NPA threatens to revoke port concession agreement of 5 operators | Dailytrust

NPA threatens to revoke port concession agreement of 5 operators

Malam Muhammad Bello-Koko Acting Managing Director of Nigerian Ports Authority (NPA)
Malam Muhammad Bello-Koko Acting Managing Director of Nigerian Ports Authority (NPA)

The Nigerian Ports Authority (NPA), on Saturday in Lagos, threatened to revoke the concession agreement of five terminal operators over purported collapse of ports’ infrastructure.

It said currently all affected terminal operators at the nation’s seaports were under watch to ensure that they did the needful.

The authority said the decision to put the affected terminals under watch was to ensure that they kept to all commitments and obligations as agreed under the concession agreement.

The federal government had in 2005/2006 entered into concession agreements for several bulk, break-bulk and container terminals, partly on a competitive basis (13 terminals) and partly through negotiation (12 terminals).

Addressing maritime reporters on Saturday, the Managing Director of NPA, Mr Mohammed Bello-Koko, disclosed that the affected terminal operators had been granted a six-month grace to enable them meet up with the conditions for renewal before their concession agreements would be renewed permanently.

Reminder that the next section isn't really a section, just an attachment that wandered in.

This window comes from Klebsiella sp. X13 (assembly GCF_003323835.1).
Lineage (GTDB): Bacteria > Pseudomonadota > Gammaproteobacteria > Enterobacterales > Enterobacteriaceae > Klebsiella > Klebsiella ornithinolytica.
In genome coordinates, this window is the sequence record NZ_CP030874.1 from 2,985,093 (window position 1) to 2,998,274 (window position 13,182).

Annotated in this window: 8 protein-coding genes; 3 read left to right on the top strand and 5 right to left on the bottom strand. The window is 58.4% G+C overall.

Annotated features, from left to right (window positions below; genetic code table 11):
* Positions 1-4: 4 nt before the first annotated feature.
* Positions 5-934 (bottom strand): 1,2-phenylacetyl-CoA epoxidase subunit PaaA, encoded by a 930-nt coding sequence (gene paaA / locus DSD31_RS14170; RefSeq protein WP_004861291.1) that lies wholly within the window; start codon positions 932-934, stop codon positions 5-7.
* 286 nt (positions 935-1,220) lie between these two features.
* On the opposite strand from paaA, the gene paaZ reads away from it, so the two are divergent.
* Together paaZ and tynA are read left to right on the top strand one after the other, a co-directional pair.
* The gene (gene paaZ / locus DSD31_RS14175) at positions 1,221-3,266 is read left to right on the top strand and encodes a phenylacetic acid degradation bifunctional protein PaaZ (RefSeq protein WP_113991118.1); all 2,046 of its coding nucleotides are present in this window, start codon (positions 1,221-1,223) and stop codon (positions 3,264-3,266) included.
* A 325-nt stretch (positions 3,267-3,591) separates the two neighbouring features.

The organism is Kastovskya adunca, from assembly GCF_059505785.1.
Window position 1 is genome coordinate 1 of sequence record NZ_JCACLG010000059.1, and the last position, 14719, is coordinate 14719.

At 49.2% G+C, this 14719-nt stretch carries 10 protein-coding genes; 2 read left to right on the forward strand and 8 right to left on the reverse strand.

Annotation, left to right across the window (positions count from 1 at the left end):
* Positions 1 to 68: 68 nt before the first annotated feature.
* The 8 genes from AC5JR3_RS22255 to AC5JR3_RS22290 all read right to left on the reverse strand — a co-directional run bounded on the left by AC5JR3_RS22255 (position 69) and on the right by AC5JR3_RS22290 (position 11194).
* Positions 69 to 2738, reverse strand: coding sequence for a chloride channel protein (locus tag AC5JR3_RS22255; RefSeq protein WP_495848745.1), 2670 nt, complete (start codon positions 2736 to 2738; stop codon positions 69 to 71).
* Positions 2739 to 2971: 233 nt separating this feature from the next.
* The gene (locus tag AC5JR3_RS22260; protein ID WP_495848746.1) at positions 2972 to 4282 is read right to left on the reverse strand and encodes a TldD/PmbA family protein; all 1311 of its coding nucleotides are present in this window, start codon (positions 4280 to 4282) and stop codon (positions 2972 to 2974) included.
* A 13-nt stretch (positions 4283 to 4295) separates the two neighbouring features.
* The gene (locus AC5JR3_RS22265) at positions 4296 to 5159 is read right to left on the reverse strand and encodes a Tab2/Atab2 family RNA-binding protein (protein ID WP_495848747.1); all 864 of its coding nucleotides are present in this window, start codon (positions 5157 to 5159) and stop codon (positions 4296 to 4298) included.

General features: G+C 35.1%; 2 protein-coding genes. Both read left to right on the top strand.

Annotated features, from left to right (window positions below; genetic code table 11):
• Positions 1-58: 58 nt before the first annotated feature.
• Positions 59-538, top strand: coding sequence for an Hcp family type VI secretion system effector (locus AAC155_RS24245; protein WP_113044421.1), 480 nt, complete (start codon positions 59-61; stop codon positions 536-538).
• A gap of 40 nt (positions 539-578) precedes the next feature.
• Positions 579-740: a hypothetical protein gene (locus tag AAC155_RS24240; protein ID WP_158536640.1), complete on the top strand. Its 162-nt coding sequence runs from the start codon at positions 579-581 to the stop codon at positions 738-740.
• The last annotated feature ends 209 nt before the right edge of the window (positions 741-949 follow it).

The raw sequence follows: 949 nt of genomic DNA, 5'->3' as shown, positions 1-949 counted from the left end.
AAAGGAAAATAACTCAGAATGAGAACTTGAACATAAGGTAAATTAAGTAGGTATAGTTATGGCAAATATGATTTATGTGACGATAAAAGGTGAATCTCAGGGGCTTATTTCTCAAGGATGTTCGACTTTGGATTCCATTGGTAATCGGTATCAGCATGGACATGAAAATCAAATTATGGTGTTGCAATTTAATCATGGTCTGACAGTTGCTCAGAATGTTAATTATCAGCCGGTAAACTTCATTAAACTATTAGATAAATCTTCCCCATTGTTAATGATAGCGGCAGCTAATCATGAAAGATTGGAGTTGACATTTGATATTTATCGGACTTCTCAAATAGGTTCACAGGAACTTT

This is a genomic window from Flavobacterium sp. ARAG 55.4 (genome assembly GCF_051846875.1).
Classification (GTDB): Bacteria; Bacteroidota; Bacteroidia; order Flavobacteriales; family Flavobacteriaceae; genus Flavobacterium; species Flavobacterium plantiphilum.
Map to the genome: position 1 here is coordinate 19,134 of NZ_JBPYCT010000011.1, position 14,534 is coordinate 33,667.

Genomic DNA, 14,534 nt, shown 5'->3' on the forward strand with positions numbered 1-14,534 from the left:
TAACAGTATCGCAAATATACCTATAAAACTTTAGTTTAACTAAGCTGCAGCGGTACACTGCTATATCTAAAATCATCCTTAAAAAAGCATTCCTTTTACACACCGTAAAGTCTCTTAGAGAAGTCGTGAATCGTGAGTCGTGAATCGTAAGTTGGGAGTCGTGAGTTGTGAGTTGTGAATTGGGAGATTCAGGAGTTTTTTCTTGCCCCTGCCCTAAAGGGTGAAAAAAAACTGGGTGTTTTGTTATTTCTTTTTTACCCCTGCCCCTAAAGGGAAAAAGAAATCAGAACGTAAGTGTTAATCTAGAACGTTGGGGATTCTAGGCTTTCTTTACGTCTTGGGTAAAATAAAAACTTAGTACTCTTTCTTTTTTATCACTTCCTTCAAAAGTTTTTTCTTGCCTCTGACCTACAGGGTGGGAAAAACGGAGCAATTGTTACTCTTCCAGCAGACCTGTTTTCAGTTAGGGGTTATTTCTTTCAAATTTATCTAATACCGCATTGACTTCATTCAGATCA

The NPA boss said the introduction of the Infrastructure Concession Regulatory Commission (ICRC) Act meant that renewal of concession agreements for terminal operators was now done differently.

He said, “What we have done is to start talking to lending agencies, even though we don’t intend to lend. We are asking the terminal operators, you people have operated these port terminals for about 10 to 15 years; how much money are you going to invest in these port terminals? We are asking some of them that their leases have expired, how much will they be investing in the ports?

“For us to renew these concession agreements that have expired, about five of them, we need to have a categorical commitment from the affected terminal operators on the development of these port terminals. If the terminal operators cannot give us such commitment, then we either give the terminals to someone else or go and borrow money to rehabilitate those ports.’

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